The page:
Anonymous function quick tips

Anonymous functions are those functions that you declare "on-the-fly" in your ECMAScript code. For example:

setTimeout(function() { alert('hey there!'); }, 2000);

Notice how the function that is being passed to setTimeout(..) is declared on the spot, at the very moment we need it. There isn't necessarily anything wrong with doing this, and sometimes it can be quite useful indeed.

There is something you need to watch out for though, and it's pretty important: using lambda functions as event handlers.

Because some popular web browsers have flawed implementations of ECMAScript (IE in particular), there is always a possibility that the code you write may end up causing memory leaks. One common way that memory can sometimes leak in IE is when a programmer fails to call .detachEvent(..) on a DOM object that previously had an event handler attached. For example:

// assume myDiv is a valid DOM object reference
myDiv.attachEvent('onclick', sayHello);

function sayHello()
alert('hey there!');

Given the code above, if the programmer never makes a call to myDiv.detachEvent('onclick', sayHello);, then this script is ripe with potential to leak memory. In other words, when the page unloads (i.e. the user browses to a different site), the browser might never let go of the memory it allocated when attaching the event. It should mind you. That it doesn't, is definitely a browser flaw, but still… the burden is on us programmers to clean up the mess.

What does any of this have to do with anonymous functions? Well, it turns out that anonymous functions can't be detached, ever! That's right; if you call .attachEvent(..) passing in an anonymous function, you'll never be able to detach it. People often have a hard time believing this and are tempted to try the following:

myDiv.attachEvent('onclick', function() { alert('HI!'); });
myDiv.detachEvent('onclick', function() { alert('HI!'); });

This accomplishes a whole lot of nothing, except perhaps to demonstrate that you don't really understand ECMAScript. Since the function keywords indicates the declaration of a brand new function, you're not doing anything when you call .detachEvent(..) while passing in an anonymous function. Rather, you're trying to detach a function that you just created on the spot, which was never attached in the first place! How could it have been? You just created it.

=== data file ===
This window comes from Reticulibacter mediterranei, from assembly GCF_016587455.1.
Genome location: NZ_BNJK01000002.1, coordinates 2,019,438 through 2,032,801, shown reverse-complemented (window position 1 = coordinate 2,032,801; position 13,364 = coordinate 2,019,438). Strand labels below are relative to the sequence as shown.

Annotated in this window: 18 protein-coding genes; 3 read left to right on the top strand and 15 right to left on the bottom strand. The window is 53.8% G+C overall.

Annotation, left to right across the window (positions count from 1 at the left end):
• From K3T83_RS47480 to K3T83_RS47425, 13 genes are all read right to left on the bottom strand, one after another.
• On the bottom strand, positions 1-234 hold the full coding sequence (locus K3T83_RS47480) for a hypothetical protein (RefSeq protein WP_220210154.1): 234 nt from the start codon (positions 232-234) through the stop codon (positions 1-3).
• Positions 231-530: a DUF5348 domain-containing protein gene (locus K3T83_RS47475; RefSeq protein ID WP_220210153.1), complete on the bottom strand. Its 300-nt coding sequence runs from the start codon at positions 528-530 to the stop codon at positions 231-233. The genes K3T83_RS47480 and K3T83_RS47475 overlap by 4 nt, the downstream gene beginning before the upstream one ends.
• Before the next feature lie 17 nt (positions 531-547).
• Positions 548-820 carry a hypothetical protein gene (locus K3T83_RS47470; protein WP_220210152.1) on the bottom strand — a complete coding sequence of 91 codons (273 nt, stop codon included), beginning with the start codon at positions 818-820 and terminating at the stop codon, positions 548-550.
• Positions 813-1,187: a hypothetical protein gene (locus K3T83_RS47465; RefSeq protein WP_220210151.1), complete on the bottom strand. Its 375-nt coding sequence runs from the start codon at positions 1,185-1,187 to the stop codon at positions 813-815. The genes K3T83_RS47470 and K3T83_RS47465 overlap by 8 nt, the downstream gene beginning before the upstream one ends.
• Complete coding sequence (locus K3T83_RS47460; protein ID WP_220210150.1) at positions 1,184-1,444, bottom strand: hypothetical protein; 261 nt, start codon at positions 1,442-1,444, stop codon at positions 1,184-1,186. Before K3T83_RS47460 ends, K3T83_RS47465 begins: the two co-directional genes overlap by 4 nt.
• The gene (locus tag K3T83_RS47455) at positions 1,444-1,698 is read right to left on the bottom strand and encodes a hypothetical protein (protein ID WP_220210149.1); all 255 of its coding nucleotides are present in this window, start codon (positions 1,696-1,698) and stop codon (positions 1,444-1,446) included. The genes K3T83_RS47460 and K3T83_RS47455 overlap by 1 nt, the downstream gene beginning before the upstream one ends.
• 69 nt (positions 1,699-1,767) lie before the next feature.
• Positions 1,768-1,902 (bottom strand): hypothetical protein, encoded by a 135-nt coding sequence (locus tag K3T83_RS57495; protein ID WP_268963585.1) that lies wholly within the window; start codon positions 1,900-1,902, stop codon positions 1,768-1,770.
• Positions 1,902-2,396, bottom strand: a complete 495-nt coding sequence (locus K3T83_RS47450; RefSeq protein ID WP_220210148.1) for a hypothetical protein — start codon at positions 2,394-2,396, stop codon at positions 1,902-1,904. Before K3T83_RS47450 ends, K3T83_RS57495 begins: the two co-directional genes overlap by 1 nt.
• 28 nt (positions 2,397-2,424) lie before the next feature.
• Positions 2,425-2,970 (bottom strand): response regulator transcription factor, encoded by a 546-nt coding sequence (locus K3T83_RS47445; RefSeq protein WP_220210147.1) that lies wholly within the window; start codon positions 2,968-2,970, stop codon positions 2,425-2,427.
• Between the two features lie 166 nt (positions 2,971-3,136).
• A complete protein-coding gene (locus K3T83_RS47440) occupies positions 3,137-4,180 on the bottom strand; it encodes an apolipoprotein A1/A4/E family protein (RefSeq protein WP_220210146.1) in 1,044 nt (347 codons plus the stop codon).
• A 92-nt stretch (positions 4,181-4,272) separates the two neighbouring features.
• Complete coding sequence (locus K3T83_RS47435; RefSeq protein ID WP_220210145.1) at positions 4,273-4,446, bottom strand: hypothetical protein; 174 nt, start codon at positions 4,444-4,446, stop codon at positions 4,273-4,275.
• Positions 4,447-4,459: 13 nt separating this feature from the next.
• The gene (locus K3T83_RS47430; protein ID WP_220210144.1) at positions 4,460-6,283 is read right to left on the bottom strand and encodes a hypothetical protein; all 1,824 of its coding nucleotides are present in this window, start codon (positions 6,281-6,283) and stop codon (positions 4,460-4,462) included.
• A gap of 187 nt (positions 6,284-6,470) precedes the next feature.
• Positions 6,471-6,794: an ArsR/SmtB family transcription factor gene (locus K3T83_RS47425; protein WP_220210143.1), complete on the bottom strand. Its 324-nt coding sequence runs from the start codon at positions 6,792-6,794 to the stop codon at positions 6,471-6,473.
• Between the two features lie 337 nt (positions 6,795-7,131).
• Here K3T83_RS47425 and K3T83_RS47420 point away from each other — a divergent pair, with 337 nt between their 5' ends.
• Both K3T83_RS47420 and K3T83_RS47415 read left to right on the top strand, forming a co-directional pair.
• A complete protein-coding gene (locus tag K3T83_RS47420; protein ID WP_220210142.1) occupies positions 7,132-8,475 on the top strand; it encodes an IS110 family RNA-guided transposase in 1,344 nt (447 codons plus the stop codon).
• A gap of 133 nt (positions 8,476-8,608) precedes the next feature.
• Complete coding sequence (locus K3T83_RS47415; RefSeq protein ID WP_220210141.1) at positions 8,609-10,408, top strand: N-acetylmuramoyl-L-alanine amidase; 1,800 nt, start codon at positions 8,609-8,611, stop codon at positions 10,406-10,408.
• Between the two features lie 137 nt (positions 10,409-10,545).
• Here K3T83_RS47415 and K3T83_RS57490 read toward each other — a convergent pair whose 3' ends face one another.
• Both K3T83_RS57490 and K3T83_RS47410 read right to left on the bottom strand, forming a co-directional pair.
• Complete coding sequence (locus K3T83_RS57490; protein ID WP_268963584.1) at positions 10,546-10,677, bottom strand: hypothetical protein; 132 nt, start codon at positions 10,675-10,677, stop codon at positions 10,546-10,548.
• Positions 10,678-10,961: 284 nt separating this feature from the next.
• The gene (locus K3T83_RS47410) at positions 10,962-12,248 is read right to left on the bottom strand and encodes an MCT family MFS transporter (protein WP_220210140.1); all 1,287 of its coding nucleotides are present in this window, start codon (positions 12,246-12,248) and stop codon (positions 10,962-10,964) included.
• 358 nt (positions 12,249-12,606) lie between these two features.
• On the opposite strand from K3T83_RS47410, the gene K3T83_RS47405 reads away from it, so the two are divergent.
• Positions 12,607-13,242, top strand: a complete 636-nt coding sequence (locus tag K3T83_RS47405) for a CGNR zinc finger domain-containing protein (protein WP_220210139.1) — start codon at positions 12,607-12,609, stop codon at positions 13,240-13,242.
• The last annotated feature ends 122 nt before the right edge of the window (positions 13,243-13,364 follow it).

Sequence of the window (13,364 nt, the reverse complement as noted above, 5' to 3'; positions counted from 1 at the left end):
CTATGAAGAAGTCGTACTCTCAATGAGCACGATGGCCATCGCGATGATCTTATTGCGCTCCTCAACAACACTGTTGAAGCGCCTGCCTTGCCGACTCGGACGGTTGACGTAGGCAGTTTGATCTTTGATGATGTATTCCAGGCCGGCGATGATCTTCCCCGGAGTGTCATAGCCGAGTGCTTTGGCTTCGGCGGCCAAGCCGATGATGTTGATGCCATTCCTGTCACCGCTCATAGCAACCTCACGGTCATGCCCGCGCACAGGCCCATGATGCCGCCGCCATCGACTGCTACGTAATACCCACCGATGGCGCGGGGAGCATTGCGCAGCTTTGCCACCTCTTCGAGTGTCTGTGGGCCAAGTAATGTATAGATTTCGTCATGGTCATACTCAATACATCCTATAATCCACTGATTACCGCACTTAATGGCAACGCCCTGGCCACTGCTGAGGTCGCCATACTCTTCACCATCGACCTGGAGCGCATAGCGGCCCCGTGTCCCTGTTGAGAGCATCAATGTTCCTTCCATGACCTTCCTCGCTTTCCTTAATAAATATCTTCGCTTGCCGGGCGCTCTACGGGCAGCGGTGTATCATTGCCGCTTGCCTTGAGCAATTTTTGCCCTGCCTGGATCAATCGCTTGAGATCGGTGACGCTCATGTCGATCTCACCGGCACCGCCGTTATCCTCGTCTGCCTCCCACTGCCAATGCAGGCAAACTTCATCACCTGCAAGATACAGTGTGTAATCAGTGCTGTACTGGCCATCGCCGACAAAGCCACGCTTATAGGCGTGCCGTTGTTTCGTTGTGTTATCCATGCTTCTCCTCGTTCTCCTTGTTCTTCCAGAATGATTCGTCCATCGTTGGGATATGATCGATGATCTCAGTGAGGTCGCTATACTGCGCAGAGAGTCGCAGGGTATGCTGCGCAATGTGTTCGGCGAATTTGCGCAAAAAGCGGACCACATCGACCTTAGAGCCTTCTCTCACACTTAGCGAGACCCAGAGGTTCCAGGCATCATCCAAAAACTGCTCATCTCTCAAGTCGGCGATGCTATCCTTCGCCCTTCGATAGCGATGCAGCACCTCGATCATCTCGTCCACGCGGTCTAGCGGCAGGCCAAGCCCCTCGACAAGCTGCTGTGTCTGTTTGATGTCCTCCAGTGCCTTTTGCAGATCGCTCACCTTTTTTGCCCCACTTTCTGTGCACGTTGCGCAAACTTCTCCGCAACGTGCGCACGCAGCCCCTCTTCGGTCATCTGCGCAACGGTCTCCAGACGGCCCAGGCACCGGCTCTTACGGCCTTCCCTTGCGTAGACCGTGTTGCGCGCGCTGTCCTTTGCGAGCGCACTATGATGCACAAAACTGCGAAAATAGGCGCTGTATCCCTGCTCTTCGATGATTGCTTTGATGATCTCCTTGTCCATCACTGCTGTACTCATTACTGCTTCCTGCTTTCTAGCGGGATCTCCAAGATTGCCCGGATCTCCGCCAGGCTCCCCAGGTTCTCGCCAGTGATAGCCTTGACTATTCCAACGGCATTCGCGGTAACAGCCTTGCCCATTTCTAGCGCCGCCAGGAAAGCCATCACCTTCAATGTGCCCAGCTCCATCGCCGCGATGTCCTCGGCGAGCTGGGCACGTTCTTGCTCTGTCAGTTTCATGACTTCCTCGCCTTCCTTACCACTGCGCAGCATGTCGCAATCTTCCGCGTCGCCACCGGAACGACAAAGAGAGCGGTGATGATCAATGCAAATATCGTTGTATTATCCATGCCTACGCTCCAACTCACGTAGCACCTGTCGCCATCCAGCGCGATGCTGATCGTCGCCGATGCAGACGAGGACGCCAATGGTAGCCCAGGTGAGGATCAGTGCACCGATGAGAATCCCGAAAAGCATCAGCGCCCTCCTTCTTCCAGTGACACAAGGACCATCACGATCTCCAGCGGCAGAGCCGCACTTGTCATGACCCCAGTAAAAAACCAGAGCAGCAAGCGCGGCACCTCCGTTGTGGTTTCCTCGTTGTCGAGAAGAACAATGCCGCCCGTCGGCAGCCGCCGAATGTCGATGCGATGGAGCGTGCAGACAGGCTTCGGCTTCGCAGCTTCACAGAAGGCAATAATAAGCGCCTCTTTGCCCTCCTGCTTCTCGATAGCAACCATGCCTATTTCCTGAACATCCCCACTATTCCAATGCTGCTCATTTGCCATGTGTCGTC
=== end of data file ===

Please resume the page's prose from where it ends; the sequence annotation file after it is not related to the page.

The easiest way to handle this situation then, is to stuff your function in a variable. Then it is trivial to attach and detach it as you please.

var fn = function() { alert('hey there!'); };

myDiv.attachEvent('onclick', fn);
myDiv.detachEvent('onclick', fn);

Of course, you don't have to stuff your function in a variable the way I did above. You can declare your function in the more traditional way: function fn() { ... }, and that will work just fine too.

Either way, I trust you get the idea. So there you go. A nice, short blog entry with a quick-tip about dealing with anonymous functions.

Comments welcome.

3 thoughts on “Anonymous function quick tips”

  1. You are right, Stephen. Some believe that the anonymous functions are identical ( resolved invalid bug).

    What about IE behaviour when 1 function == 2 different objects (FunctionDeclaration in love with FunctionExpression) ?

    var fn1 = function fn2() { alert('hey there!'); };
    function att() { myDiv.attachEvent('onclick', fn1); }
    function det() { myDiv.detachEvent('onclick', fn2); }

    p.s. Wonderful blog!

  2. Zeroglif:

    That's interesting. It looks like Mozilla balks at the syntax of something like:

    var fn1 = function fn2() { … }

    IE accepts this, but does not see fn1 as being equal to fn2 and therefore, any attempt to remove the listener by calling .detach('onclick', fn2) fails.

    Both IE and Mozilla however, are happy with something like this:

    var fn1, fn2;
    fn1 = fn2 = function() { … }

    In that case, fn1 and fn2 are equal to each other and the event listener removal should succeed.

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